down and keep it in a safe place. If you forget the password, contact the Multi-Tech System’s
Technical Support group for assistance. Refer to Chapter 10 in this User Guide for contact
information.
Router MAC address
Displays the current MAC address of your router. Edit this only if required by your remote system or
ISP.
Async Port 1 and 2 Settings
The async ports can be used for IP Routing or Remote access. For more information, see the
General Settings section of Chapter 5.
IP Routing
If you will use the async port for IP Routing, enter the following information as described:
Telephone number
Enter the phone number the async device must dial to connect to the remote system.
User Name
Enter the User Name that will be used for authentication on the remote system.
Password
Enter the Password associated with the User Name for the remote system.
Idle Timeout
Enter the amount of idle time allowed to pass before the connection times out. The default value is 5
minutes.
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Chapter 4 - Telnet
Serial Baudrate
Use the list to select the appropriate baudrate of the modem attached to your async port. You may
need to select a lower speed to ensure a quality connection.
Modem Pre-Initial string
Consult your modem or ISDN TA User Guide for this information. The default value will work for most
analog modems.
Modem Initial string
Consult your modem or ISDN TA User Guide for this information.
Modem dialup string
Consult your modem or ISDN TA User Guide for this information.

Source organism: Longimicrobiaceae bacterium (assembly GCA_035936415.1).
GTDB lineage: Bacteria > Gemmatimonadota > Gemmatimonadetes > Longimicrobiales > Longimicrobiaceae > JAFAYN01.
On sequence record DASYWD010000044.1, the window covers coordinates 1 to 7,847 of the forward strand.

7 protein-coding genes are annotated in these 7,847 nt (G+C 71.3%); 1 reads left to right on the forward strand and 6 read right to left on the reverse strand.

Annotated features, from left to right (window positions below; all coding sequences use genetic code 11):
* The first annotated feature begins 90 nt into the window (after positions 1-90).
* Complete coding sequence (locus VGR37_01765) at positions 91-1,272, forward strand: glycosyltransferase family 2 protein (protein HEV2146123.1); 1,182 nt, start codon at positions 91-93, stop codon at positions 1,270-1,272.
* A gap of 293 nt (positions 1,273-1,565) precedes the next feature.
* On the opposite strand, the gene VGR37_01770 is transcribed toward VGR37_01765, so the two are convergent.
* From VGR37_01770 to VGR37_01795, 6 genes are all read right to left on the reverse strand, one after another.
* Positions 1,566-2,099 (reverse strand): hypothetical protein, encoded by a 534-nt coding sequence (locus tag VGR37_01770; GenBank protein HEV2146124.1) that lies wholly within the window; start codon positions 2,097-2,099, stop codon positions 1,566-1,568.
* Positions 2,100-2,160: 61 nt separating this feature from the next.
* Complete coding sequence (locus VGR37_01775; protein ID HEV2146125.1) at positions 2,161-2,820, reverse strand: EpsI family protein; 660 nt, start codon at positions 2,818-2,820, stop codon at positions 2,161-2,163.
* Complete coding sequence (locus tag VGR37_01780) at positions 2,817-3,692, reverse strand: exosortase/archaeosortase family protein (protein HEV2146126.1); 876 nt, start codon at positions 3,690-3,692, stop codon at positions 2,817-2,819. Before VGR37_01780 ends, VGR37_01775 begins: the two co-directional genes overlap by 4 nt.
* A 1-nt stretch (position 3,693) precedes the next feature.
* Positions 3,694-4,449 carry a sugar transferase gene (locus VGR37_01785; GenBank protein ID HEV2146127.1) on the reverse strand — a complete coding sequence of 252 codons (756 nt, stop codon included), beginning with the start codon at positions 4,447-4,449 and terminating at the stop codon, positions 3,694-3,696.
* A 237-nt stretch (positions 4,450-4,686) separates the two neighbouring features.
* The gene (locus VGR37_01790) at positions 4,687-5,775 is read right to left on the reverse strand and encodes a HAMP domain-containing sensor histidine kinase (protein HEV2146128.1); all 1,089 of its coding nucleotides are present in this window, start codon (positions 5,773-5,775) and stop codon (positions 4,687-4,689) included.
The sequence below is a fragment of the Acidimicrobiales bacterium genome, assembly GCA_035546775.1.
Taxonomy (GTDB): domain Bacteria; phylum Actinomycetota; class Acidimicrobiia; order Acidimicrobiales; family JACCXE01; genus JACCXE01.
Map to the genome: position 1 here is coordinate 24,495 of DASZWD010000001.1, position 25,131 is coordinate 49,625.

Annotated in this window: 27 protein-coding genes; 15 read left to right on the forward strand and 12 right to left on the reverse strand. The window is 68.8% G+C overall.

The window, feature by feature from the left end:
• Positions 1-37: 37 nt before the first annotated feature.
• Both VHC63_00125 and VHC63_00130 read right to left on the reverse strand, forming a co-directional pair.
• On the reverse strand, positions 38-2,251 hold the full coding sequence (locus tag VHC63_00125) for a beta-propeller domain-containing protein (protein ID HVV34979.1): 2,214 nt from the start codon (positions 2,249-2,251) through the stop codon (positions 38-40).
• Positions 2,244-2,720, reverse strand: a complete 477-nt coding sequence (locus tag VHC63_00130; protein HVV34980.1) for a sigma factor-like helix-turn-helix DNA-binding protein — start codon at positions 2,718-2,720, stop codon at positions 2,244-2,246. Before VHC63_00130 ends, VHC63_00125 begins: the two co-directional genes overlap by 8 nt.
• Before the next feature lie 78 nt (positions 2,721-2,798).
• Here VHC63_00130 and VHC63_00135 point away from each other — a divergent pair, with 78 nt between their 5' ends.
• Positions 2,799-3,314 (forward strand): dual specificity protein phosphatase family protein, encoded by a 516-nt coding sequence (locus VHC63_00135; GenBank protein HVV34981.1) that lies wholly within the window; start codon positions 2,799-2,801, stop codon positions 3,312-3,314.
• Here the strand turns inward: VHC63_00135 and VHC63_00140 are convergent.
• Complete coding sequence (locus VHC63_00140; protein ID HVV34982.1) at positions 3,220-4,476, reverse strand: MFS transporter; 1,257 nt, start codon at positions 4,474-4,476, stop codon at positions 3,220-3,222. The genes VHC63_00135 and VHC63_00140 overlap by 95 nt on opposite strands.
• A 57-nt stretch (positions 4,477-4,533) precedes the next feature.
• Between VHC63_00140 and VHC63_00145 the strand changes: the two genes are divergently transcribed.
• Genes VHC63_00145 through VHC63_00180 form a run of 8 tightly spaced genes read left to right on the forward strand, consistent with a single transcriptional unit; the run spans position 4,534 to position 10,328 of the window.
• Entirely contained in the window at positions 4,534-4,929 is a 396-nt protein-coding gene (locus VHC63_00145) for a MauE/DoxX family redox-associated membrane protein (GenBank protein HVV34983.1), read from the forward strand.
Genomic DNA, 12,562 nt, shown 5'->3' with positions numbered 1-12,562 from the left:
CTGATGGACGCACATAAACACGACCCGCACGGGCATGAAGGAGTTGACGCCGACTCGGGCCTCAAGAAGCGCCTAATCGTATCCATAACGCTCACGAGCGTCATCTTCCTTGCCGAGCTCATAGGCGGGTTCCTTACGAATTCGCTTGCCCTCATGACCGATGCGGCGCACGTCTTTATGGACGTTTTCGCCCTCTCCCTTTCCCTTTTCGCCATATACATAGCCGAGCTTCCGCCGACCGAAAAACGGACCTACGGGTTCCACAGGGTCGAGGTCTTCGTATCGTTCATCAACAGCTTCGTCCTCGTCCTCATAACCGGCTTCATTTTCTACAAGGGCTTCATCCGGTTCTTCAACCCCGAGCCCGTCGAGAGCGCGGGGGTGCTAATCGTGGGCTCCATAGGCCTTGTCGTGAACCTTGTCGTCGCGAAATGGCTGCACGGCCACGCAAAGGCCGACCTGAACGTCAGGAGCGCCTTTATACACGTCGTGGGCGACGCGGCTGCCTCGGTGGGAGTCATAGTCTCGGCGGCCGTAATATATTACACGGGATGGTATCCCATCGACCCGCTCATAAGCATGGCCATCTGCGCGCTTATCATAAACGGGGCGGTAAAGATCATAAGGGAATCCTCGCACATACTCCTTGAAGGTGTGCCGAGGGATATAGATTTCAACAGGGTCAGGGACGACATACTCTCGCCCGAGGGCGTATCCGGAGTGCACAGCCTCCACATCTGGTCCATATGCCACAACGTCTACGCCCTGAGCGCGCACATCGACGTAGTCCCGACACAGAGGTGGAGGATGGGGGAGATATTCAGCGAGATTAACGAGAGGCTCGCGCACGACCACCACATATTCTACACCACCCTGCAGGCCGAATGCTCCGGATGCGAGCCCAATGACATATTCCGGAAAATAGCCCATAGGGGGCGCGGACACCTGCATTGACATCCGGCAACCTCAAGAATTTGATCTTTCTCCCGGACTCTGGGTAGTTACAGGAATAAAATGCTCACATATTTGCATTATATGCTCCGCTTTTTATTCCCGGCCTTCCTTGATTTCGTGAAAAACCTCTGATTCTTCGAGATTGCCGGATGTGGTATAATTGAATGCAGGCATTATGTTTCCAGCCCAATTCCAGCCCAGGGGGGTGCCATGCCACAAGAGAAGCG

Modem hangup string
Consult your modem or ISDN TA User Guide for this information.
Login script
Select Enable or Disable.
Edit login script
Refer to Chapter 5 for information on editing scripts.
External IP address
Enter the IP address of the remote device to which you are connecting.
NAT Function
Select Enable or Disable. Refer to the Glossary for additional information on NAT.
Assign Remote IP
Select Enable or Disable. If you select Enable, you will be prompted to enter an address to be
assigned to the remote system.
Remote Access
To configure the async port for Remote Access, enter information for each of the following:
Remote Access Port Settings
IP Assigned Method
Select the method the client will use to have their IP address assigned.
Protocols
Default value is Both IP and IPX enabled. You may select to use only one protocol, however if you
are connecting to a Netware server, you must have IPX enabled.
IPX/SPX Frame Type
The default value is Autodetect. If you have problems with your network connection, you may select
Ethernet_II, Ethernet_802.3, Ethernet 802.2 or Ethernet_snap.
Authentication Method
Select either None, PAP or CHAP. Refer to the RouteFinder Manager chapter of this User Guide for
additional information.
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Chapter 4 - Telnet
Edit User Database
To add users to the database, select the next available letter. Enter the User Name, Password, and
Callback type for each user that you add to the database. You can enter up to 64 remote clients.
Idle Timeout
You can set the number of minutes you want to allow a connection to stay idle before disconnection.
The default idle timeout for Remote Access is 0 minutes.
Serial Baudrate
Select one of the available options. You may need to use a slower speed to ensure a quality
connection.
Modem Pre-initial string
Refer to your modem or ISDN TA User Guide for information. The default value will work for most
analog modems.
Modem Initial string
Refer to your modem or ISDN TA User Guide for information.